La Nina has continued to weaken over the past two weeks, but is weakening slower than originally expected. Still, it is expected to be gone by Winter and it’s not an overly strong La Nina at this stage. As we said earlier on, NZ is so far south from the equator a delayed La Nina doesn’t equal more rain for NZ – but it does lift the chances of tropical rainmakers to our north and around Australia – which can sometimes brush NZ or even, less frequently, directly hit us. It also increases the chances of warmer weather in the NZ area.

There is a the chance of a tropical cyclone in the first 10 days of April directly north of NZ. However a lot of low pressure in the area can sometimes mean a developing low loses some energy to another low nearby – and can fail to reach the gale force winds threshold at the centre of the storm for it to be officially named. But these lows and monsoon troughs can deliver a very wet punch to the north – and that is evident in the long range rainfall maps. Any cyclone that does potentially form north of NZ is always worth monitoring – but high pressure looks quite powerful in April and that will play a role in where those tropical rainmakers end up.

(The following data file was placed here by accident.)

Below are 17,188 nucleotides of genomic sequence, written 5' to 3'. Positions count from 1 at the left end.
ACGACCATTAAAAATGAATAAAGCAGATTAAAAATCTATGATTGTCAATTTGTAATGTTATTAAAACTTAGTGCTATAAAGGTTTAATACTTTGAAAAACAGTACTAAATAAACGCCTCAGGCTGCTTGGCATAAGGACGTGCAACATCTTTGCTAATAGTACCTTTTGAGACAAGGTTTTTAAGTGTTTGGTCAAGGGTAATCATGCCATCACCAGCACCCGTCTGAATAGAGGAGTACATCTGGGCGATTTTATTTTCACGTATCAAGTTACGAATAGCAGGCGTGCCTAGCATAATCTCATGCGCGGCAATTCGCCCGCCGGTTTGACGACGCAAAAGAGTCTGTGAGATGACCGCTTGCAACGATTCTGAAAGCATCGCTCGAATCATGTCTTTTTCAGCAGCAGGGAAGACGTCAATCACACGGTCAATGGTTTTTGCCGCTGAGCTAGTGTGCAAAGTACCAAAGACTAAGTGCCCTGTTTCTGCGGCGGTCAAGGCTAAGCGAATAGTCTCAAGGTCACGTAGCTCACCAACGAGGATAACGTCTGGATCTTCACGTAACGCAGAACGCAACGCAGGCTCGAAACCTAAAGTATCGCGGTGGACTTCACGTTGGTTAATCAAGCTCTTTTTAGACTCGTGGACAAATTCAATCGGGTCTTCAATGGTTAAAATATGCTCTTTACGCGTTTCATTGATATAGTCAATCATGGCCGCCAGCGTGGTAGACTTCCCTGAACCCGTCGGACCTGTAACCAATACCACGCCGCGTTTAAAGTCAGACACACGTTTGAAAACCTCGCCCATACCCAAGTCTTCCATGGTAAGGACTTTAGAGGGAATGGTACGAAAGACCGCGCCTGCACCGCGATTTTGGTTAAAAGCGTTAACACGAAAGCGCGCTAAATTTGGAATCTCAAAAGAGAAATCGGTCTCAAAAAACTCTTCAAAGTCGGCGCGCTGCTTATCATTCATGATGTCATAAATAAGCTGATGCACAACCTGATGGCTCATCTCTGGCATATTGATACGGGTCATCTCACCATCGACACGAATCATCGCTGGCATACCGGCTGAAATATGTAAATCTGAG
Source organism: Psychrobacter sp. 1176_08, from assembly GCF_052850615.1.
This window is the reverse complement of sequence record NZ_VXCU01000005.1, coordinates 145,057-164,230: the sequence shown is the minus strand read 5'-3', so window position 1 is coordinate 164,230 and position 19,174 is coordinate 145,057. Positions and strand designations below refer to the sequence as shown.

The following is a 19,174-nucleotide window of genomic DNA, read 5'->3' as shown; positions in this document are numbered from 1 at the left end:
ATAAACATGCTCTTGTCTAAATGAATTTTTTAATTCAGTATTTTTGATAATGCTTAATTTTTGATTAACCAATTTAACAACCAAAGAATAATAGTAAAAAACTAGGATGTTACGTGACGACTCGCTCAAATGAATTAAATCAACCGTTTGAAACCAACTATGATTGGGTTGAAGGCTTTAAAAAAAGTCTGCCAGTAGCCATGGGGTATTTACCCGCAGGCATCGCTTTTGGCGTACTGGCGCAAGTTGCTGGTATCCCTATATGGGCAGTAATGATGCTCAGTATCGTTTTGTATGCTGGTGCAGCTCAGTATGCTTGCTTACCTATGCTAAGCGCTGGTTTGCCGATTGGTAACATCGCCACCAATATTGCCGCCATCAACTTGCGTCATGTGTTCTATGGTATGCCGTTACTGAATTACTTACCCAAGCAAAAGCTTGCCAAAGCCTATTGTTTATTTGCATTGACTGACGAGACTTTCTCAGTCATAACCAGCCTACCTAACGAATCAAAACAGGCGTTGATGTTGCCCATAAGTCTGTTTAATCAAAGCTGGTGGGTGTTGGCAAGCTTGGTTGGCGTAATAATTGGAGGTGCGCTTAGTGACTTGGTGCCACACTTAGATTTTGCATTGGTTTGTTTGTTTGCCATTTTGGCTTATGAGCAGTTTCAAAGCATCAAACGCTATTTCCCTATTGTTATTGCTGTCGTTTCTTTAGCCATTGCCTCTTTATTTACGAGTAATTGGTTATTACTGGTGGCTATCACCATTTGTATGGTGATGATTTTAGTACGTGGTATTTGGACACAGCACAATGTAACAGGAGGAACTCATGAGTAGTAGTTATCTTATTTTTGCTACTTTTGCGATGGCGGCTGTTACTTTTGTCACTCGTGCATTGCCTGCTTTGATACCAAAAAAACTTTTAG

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Week 1 kicks off similar to much of March with high pressure to our west, low pressure to Australia’s east and a light southerly flow in the NZ area.
Week 2 and all eyes are on the tropics with a possible cyclone – or at least some big rainmakers. But very powerful high pressure exiting Australia will be the driving factor for those tropical lows.
Week 3 and more powerful high pressure in the NZ area, but also with cooler southerlies and a few showers for southern and eastern areas.
First week of April looks drier than average almost everywhere, but normal rainfall on the West Coast.
Data courtesy of the US Government.
First 10 days of April shows West Coast rain and a few showers elsewhere.
First half of April shows tropical rainmakers north of NZ and rainmakers in the Tasman Sea. But rainfall totals in most regions are below normal, except the West Coast. Dry Southland has some chances of wet weather, but still below normal.
NZ leans drier than average for the month ahead according to IBM. Note the green in eastern South Island – perhaps an indicator of southerly showers. The green at the top of NZ is likely due to tropical rainmakers further north – and shouldn’t be locked in yet.
Long range over the next few months suggests rainfall returns to normal for the North Island and upper South Island – but continues to lean drier than usual in the southern half of the South Island – including Fiordland, south Westland, Otago and Southland.
Close up look at rainfall for the very dry lower half of the South Island.

According to Australia’s Bureau of Meteorology (BoM) we still have La Nina – but it has weakened further in the past 14 days.